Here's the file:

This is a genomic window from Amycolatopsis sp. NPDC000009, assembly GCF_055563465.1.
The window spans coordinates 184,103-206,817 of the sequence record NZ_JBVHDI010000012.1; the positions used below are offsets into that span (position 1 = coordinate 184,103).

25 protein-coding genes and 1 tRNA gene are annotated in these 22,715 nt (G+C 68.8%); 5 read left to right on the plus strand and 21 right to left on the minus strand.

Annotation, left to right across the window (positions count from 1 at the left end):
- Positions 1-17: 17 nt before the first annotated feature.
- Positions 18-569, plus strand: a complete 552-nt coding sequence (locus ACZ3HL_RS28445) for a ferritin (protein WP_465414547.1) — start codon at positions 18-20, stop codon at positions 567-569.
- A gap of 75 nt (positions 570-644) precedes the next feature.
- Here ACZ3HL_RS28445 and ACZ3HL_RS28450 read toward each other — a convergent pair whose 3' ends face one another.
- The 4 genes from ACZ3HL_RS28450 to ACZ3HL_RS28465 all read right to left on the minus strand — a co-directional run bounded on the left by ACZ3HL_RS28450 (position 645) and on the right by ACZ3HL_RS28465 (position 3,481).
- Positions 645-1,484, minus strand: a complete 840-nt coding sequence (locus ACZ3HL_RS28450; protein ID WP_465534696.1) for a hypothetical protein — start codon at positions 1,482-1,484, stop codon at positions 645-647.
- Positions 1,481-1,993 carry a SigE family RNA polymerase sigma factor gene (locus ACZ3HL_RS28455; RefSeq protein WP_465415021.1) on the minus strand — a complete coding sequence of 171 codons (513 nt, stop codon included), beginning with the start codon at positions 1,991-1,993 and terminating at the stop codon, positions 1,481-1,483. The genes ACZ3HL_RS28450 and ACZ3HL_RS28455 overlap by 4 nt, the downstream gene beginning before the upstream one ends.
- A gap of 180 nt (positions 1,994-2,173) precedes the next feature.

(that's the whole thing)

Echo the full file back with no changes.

This is a genomic window from Amycolatopsis sp. NPDC000009, assembly GCF_055563465.1.
The window spans coordinates 184,103-206,817 of the sequence record NZ_JBVHDI010000012.1; the positions used below are offsets into that span (position 1 = coordinate 184,103).

25 protein-coding genes and 1 tRNA gene are annotated in these 22,715 nt (G+C 68.8%); 5 read left to right on the plus strand and 21 right to left on the minus strand.

Annotation, left to right across the window (positions count from 1 at the left end):
- Positions 1-17: 17 nt before the first annotated feature.
- Positions 18-569, plus strand: a complete 552-nt coding sequence (locus ACZ3HL_RS28445) for a ferritin (protein WP_465414547.1) — start codon at positions 18-20, stop codon at positions 567-569.
- A gap of 75 nt (positions 570-644) precedes the next feature.
- Here ACZ3HL_RS28445 and ACZ3HL_RS28450 read toward each other — a convergent pair whose 3' ends face one another.
- The 4 genes from ACZ3HL_RS28450 to ACZ3HL_RS28465 all read right to left on the minus strand — a co-directional run bounded on the left by ACZ3HL_RS28450 (position 645) and on the right by ACZ3HL_RS28465 (position 3,481).
- Positions 645-1,484, minus strand: a complete 840-nt coding sequence (locus ACZ3HL_RS28450; protein ID WP_465534696.1) for a hypothetical protein — start codon at positions 1,482-1,484, stop codon at positions 645-647.
- Positions 1,481-1,993 carry a SigE family RNA polymerase sigma factor gene (locus ACZ3HL_RS28455; RefSeq protein WP_465415021.1) on the minus strand — a complete coding sequence of 171 codons (513 nt, stop codon included), beginning with the start codon at positions 1,991-1,993 and terminating at the stop codon, positions 1,481-1,483. The genes ACZ3HL_RS28450 and ACZ3HL_RS28455 overlap by 4 nt, the downstream gene beginning before the upstream one ends.
- A gap of 180 nt (positions 1,994-2,173) precedes the next feature.